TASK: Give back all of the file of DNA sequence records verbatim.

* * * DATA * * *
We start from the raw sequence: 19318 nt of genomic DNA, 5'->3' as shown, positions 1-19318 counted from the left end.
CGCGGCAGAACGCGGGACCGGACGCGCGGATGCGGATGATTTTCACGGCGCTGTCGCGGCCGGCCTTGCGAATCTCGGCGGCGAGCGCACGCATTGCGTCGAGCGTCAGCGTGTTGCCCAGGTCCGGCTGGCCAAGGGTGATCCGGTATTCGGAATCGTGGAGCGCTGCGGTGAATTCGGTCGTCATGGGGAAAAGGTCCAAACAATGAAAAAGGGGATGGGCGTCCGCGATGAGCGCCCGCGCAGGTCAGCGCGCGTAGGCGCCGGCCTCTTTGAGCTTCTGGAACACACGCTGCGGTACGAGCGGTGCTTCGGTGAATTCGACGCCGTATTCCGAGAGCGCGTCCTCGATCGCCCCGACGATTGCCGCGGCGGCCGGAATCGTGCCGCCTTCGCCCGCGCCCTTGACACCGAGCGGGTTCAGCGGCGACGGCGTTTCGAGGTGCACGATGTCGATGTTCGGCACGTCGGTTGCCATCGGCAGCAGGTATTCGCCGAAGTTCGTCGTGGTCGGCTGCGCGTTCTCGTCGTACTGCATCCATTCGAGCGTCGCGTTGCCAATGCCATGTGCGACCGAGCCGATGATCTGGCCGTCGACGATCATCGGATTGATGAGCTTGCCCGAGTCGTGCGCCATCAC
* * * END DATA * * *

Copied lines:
We start from the raw sequence: 19318 nt of genomic DNA, 5'->3' as shown, positions 1-19318 counted from the left end.
CGCGGCAGAACGCGGGACCGGACGCGCGGATGCGGATGATTTTCACGGCGCTGTCGCGGCCGGCCTTGCGAATCTCGGCGGCGAGCGCACGCATTGCGTCGAGCGTCAGCGTGTTGCCCAGGTCCGGCTGGCCAAGGGTGATCCGGTATTCGGAATCGTGGAGCGCTGCGGTGAATTCGGTCGTCATGGGGAAAAGGTCCAAACAATGAAAAAGGGGATGGGCGTCCGCGATGAGCGCCCGCGCAGGTCAGCGCGCGTAGGCGCCGGCCTCTTTGAGCTTCTGGAACACACGCTGCGGTACGAGCGGTGCTTCGGTGAATTCGACGCCGTATTCCGAGAGCGCGTCCTCGATCGCCCCGACGATTGCCGCGGCGGCCGGAATCGTGCCGCCTTCGCCCGCGCCCTTGACACCGAGCGGGTTCAGCGGCGACGGCGTTTCGAGGTGCACGATGTCGATGTTCGGCACGTCGGTTGCCATCGGCAGCAGGTATTCGCCGAAGTTCGTCGTGGTCGGCTGCGCGTTCTCGTCGTACTGCATCCATTCGAGCGTCGCGTTGCCAATGCCATGTGCGACCGAGCCGATGATCTGGCCGTCGACGATCATCGGATTGATGAGCTTGCCCGAGTCGTGCGCCATCAC